I've been in three RSC productions, two of them national tours. I've seen more of the UK, through those tours than I have from any other activity; leisure or otherwise.
I'm a Londoner. This year, more than any other, I've found myself referring to myself as a Londoner. I can't remember labelling myself so much (well not since adolescence). In the ten years between the tours I have changed and so has the UK. How I see myself in relation to the UK I haven't been calibrated as yet, but sometimes people, events and even theatrical productions force you to try.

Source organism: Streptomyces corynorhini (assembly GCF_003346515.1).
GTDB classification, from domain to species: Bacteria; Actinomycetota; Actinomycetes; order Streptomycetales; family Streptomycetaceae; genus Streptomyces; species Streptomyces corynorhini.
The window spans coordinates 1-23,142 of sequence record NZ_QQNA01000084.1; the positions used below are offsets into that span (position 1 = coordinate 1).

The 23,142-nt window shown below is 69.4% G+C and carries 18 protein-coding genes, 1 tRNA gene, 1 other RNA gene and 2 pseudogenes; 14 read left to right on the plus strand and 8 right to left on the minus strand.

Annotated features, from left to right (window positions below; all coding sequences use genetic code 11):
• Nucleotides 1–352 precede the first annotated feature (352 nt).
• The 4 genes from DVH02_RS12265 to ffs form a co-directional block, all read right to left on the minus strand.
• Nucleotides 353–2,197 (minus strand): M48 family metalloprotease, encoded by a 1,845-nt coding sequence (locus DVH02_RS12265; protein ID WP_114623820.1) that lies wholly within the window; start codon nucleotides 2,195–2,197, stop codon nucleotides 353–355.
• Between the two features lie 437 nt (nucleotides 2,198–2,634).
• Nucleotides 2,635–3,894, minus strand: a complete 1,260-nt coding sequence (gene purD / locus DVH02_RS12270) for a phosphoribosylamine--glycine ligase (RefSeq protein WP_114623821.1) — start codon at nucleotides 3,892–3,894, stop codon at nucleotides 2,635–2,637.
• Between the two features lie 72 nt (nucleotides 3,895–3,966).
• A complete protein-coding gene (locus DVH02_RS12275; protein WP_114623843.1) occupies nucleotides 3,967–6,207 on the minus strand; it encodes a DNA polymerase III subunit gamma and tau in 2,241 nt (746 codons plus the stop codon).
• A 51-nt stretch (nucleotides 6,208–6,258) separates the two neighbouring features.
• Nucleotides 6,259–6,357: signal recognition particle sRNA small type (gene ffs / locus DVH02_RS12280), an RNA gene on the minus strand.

This summer so much seemed to shift in the country at a time when I was in a production whose whole purpose was to celebrate Shakespeare and his part in the fabric of who we are as a nation.
The nation is fragmented. If you're an ethnic minority I would argue you're more likely to have lived the results of that fragmentation.
Knowing yourself; who you are, what you believe in, where your boundaries lie becomes more important when the ground beneath your feet shifts.
The Dream production is a landmark in my life for many reasons; the national context helps me to understand how and why.
Black History Month - October 2016
Join us in celebrating past performance and looking to the future of diversity in theatre. Follow our stories on our Black History Month blog and share your comments using #blackhistory